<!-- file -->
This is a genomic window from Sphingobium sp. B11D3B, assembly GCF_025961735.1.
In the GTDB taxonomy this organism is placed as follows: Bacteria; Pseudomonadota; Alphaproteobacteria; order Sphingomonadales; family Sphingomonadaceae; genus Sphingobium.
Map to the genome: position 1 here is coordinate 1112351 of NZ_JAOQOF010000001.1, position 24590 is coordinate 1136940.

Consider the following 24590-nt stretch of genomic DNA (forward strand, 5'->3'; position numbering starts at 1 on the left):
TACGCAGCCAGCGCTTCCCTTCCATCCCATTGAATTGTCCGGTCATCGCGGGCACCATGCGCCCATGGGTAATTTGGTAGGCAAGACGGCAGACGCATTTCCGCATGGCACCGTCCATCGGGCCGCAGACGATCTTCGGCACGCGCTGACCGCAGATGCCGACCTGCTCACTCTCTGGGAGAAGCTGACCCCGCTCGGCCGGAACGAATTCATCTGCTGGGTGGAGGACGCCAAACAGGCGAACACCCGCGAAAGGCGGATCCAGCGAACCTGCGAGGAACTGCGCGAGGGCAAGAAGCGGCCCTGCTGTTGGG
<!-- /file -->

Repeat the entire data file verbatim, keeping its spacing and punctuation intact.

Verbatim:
This is a genomic window from Sphingobium sp. B11D3B, assembly GCF_025961735.1.
In the GTDB taxonomy this organism is placed as follows: Bacteria; Pseudomonadota; Alphaproteobacteria; order Sphingomonadales; family Sphingomonadaceae; genus Sphingobium.
Map to the genome: position 1 here is coordinate 1112351 of NZ_JAOQOF010000001.1, position 24590 is coordinate 1136940.

Consider the following 24590-nt stretch of genomic DNA (forward strand, 5'->3'; position numbering starts at 1 on the left):
TACGCAGCCAGCGCTTCCCTTCCATCCCATTGAATTGTCCGGTCATCGCGGGCACCATGCGCCCATGGGTAATTTGGTAGGCAAGACGGCAGACGCATTTCCGCATGGCACCGTCCATCGGGCCGCAGACGATCTTCGGCACGCGCTGACCGCAGATGCCGACCTGCTCACTCTCTGGGAGAAGCTGACCCCGCTCGGCCGGAACGAATTCATCTGCTGGGTGGAGGACGCCAAACAGGCGAACACCCGCGAAAGGCGGATCCAGCGAACCTGCGAGGAACTGCGCGAGGGCAAGAAGCGGCCCTGCTGTTGGG